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4 November 2010updated 27 Sep 2015 2:10am

Cable and Murdoch: it’s war

Expect Murdoch and his henchmen to unleash the forces of hell on the Business Secretary.

By George Eaton

In a remarkable demonstration of his independence from David Cameron, Vince Cable has just referred Rupert Murdoch’s BSkyB bid to Ofcom on grounds of plurality. Following News International’s full-throated support for the Conservatives, Murdoch had hoped that the deal would be nodded through, but he didn’t reckon with Cable.

Ofcom will now be required to investigate the bid and report back by 31 December.

The takeover bid has split the cabinet along party lines, and Tory ministers are said to be relaxed about the deal. But the speed with which the Business Secretary has acted (BSkyB officially notified the European Commission of the takeover bid on Wednesday) suggests that he’s fully aware of the threat to media plurality.

As Mark Thompson recently argued in his impressive MacTaggart Lecture, Murdoch’s bid, if successful, would lead to a “concentration of cross-media ownership” that would be unacceptable in the United States or Australia.

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As the owner of the Sun, the News of the World, the Times and the Sunday Times, Murdoch already controls 37.3 per cent of UK newspaper circulation and, based on revenue, Sky is now the country’s largest broadcaster, with an annual income of £5.4bn. If successful, News Corp’s bid for the 60.9 per cent of BSkyB that it does not own at present would have disastrous consequences for media plurality.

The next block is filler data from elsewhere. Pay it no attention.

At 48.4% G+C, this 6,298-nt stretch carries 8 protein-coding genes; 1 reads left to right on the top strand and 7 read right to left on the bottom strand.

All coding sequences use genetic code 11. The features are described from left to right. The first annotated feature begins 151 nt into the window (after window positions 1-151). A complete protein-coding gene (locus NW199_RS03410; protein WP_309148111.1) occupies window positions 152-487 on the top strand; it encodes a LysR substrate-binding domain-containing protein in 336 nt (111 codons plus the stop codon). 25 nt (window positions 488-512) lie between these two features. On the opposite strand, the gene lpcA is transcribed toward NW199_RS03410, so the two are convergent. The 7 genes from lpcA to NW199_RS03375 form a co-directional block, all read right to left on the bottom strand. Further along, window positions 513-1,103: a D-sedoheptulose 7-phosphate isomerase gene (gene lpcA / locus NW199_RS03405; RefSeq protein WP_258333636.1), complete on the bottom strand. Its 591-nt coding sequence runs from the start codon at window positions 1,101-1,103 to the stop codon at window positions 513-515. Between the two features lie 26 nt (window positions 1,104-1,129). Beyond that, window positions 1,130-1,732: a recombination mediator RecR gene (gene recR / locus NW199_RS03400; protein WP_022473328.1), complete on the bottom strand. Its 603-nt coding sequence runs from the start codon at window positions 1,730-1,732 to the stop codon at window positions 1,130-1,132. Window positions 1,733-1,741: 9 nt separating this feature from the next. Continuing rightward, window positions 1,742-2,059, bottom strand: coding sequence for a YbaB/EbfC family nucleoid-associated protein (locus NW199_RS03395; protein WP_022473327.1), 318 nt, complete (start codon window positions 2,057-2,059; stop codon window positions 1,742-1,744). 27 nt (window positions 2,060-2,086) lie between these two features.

Once the deal is complete, we can expect Murdoch to bundle his newspapers with Sky subscriptions in an attempt to offset falling circulation. As the media analyst Claire Enders has predicted, by the middle of this decade, the News Corp head could control 50 per cent of the newspaper and television markets, a concentration of ownership that would make even Silvio Berlusconi blush.

That Murdoch has a history of editorial intervention is not strictly relevant: it would be undesirable for any individual or company, however benevolent, to achieve such power. But it certainly raises the stakes.

Following its eight week public-interest assessment, Ofcom is likely to recommend a full investigation by the Competition Commission – something that could block the deal altogether. In the meantime, expect Murdoch and his henchmen to unleash the forces of hell against Cable.

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